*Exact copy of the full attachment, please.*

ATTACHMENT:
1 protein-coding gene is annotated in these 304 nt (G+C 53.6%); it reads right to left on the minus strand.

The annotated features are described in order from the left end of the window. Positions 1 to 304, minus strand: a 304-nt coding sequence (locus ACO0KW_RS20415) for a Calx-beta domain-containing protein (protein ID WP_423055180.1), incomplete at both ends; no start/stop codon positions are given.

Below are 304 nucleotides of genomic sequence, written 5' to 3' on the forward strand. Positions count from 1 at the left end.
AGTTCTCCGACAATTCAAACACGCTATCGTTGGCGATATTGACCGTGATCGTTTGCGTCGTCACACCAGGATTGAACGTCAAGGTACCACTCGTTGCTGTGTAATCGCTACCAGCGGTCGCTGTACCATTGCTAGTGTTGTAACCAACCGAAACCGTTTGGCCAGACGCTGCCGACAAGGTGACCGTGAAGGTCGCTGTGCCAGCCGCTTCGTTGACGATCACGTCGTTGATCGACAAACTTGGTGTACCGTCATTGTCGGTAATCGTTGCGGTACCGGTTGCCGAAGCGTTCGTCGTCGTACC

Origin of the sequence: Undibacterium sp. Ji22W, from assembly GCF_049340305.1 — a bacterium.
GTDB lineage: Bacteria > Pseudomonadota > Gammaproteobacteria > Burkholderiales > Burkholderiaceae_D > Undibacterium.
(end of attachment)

1 protein-coding gene is annotated in these 304 nt (G+C 53.6%); it reads right to left on the minus strand.

The annotated features are described in order from the left end of the window. Positions 1 to 304, minus strand: a 304-nt coding sequence (locus ACO0KW_RS20415) for a Calx-beta domain-containing protein (protein ID WP_423055180.1), incomplete at both ends; no start/stop codon positions are given.

Below are 304 nucleotides of genomic sequence, written 5' to 3' on the forward strand. Positions count from 1 at the left end.
AGTTCTCCGACAATTCAAACACGCTATCGTTGGCGATATTGACCGTGATCGTTTGCGTCGTCACACCAGGATTGAACGTCAAGGTACCACTCGTTGCTGTGTAATCGCTACCAGCGGTCGCTGTACCATTGCTAGTGTTGTAACCAACCGAAACCGTTTGGCCAGACGCTGCCGACAAGGTGACCGTGAAGGTCGCTGTGCCAGCCGCTTCGTTGACGATCACGTCGTTGATCGACAAACTTGGTGTACCGTCATTGTCGGTAATCGTTGCGGTACCGGTTGCCGAAGCGTTCGTCGTCGTACC

Origin of the sequence: Undibacterium sp. Ji22W, from assembly GCF_049340305.1 — a bacterium.
GTDB lineage: Bacteria > Pseudomonadota > Gammaproteobacteria > Burkholderiales > Burkholderiaceae_D > Undibacterium.